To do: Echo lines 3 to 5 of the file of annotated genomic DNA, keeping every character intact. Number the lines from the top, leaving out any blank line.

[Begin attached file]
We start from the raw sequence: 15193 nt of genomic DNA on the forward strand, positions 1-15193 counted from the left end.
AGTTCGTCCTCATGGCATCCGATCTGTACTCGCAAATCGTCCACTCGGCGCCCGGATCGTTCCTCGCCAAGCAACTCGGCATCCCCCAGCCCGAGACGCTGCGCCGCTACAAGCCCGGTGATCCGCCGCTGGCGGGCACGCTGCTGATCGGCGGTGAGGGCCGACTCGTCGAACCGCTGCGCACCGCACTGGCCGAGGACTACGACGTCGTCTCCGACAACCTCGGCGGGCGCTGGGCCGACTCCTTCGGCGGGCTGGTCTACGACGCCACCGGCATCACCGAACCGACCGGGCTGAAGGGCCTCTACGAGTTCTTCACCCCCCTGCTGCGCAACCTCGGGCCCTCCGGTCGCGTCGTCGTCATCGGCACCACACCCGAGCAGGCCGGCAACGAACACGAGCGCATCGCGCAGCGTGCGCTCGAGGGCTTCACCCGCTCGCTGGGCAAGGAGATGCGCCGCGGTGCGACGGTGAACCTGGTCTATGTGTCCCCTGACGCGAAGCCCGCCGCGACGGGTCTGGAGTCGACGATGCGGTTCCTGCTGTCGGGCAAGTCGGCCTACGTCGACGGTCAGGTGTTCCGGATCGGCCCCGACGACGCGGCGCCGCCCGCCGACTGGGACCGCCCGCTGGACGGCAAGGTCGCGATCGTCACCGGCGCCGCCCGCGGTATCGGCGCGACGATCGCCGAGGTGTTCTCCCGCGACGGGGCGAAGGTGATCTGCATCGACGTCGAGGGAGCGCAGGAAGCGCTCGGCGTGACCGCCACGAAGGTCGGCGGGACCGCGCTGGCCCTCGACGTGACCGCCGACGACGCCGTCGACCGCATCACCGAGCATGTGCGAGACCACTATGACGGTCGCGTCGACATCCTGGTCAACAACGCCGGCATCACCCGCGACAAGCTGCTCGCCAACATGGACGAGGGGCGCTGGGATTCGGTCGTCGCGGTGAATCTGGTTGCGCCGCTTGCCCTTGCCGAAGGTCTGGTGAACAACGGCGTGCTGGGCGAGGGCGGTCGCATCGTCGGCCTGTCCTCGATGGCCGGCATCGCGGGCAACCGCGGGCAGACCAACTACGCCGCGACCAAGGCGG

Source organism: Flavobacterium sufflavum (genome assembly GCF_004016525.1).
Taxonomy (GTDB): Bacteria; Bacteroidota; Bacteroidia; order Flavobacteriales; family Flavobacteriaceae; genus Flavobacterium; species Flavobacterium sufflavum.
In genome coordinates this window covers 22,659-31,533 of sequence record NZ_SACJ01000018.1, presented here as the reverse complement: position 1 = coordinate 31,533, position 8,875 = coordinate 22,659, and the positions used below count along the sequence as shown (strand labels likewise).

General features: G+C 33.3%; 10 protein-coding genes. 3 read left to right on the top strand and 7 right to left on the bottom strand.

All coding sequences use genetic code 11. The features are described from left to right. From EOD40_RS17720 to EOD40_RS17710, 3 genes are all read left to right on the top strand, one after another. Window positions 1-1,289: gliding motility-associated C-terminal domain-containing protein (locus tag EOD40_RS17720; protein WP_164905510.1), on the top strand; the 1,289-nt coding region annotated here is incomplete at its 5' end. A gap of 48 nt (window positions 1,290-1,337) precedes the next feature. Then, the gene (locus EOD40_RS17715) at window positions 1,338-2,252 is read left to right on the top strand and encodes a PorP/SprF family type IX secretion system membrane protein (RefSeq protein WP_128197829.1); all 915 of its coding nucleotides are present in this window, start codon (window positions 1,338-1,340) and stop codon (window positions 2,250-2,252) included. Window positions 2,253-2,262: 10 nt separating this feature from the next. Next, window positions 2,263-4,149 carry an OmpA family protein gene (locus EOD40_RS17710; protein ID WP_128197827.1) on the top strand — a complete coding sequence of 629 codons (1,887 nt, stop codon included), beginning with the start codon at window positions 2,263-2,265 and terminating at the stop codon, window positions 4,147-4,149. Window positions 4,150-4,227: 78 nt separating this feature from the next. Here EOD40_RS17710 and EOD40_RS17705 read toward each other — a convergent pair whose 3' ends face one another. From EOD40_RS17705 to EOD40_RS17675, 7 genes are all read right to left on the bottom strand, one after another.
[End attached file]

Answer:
Source organism: Flavobacterium sufflavum (genome assembly GCF_004016525.1).
Taxonomy (GTDB): Bacteria; Bacteroidota; Bacteroidia; order Flavobacteriales; family Flavobacteriaceae; genus Flavobacterium; species Flavobacterium sufflavum.
In genome coordinates this window covers 22,659-31,533 of sequence record NZ_SACJ01000018.1, presented here as the reverse complement: position 1 = coordinate 31,533, position 8,875 = coordinate 22,659, and the positions used below count along the sequence as shown (strand labels likewise).